De Mark Buss | Yuh is ah Trini

Triniglish|Trinididioms spoken and explained #69 | De Mark Buss | Yuh is ah Trini

"De mark buss"... Now, what could this mean? Well in the Caribbean region this phrase could have one of two meanings. One relates to a numbers game brought to the region by our Chinese brothers and the other has to do with a surprising bit of information that recently came to light.

The first use of the Triniglish phrase, "De Mark Buss" relates to the game of "Whe Whe". This game was and still is illegal but not so when it is run by the state. The game relates to thirty-six numbers starting from the number 1 and ending in number 36. Each number relates to a part of the human body but also has meaning for events in society or even dreams.  There are players and people who go around and collect 'marks' that are taken to the banker who, at a certain time, will buss the mark. In other words, he will draw a number that he chooses (usually picks a number to confuse those who play based on the number (mark) drawn recently. Once the number is revealed ... Well, the mark buss! Winners are paid and those who were brave enough to take the mark to the turf then take the winnings to the players (they receive a percentage of the winnings).  This all sounds easy enough but there was a time when the police would raid these turfs and arrest the banker.  Now the government runs a similar game and has named it play-whe... this game is legal, go figure!

Now the other meaning of the phrase is one that would lead to plenty of gossip. It relates to the saying, "what is done in the dark will soon come to light".  Think about growing up in the islands and in a very quiet neighborhood everyone knows each other intimately. However, some people take intimacy to another level. In other words, neighbor Kenny's wife who likes to hang out at Sylvia's home was there not only for the gossip but has something going on with Miss Sylvia's husband. Look lacouray and mischief and serious kankalang! In this situation, all is well until "the mark buss". To put it another way, something juicy was revealed and is now the talk under every long mango and Tonka bean tree in the area where people gathered to lime in the shade. Now just imagine what takes place after a few shots of puncheon rum at de rum shop!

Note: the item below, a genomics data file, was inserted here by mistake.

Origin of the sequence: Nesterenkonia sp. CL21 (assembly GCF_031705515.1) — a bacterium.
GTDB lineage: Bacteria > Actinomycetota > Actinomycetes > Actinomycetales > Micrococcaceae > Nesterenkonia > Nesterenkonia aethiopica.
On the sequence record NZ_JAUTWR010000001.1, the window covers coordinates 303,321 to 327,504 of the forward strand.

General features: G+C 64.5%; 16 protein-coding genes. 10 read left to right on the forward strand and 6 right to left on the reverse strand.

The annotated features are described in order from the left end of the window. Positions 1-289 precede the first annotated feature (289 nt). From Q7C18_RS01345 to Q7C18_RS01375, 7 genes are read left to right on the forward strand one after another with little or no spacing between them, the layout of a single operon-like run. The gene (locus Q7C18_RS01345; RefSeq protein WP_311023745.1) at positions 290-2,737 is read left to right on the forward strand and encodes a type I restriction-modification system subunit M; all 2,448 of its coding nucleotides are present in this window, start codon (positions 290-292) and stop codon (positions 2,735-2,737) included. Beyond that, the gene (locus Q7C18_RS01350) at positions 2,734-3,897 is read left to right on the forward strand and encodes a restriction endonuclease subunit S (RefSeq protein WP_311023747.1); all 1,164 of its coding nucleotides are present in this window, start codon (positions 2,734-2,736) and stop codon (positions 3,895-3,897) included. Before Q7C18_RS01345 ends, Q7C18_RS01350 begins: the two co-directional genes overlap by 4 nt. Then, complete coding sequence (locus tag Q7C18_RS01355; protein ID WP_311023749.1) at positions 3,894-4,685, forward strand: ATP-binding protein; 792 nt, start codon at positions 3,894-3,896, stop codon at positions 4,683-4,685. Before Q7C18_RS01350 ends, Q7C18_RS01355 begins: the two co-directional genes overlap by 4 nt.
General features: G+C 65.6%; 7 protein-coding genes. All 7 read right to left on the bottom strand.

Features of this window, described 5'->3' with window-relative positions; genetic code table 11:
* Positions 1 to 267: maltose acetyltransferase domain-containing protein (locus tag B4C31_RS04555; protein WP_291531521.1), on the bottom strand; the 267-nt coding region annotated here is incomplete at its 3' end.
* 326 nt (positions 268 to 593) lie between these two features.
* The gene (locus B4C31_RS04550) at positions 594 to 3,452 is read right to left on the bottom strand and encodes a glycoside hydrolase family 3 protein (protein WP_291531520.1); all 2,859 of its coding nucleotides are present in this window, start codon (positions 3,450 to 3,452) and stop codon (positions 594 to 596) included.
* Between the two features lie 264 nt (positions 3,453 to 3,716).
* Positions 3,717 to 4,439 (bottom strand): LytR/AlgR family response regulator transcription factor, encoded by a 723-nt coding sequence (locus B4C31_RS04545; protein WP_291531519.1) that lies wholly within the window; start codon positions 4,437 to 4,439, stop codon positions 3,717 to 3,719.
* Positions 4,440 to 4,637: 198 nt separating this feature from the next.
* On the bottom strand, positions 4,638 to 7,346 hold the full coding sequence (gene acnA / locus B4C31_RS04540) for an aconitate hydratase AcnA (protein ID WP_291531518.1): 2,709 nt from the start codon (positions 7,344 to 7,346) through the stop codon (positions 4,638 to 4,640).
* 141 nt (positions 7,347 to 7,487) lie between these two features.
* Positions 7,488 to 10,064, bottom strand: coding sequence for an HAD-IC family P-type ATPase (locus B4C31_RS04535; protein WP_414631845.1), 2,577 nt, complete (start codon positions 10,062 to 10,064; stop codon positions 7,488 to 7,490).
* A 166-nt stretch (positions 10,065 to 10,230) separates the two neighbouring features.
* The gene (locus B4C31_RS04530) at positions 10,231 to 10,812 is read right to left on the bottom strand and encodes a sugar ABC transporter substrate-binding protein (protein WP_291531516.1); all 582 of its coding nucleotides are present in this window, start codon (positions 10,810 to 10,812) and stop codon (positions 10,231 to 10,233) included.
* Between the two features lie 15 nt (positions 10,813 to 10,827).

"De Mark Buss" is just another way Trinis (a citizen of Trinidad and Tobago) have chosen to color the Queen's English. A Trinidiom, a phrase that adds to the conversation and sweetens the tea better than some stringy molasses trailing from a donkey cart from days of ole.

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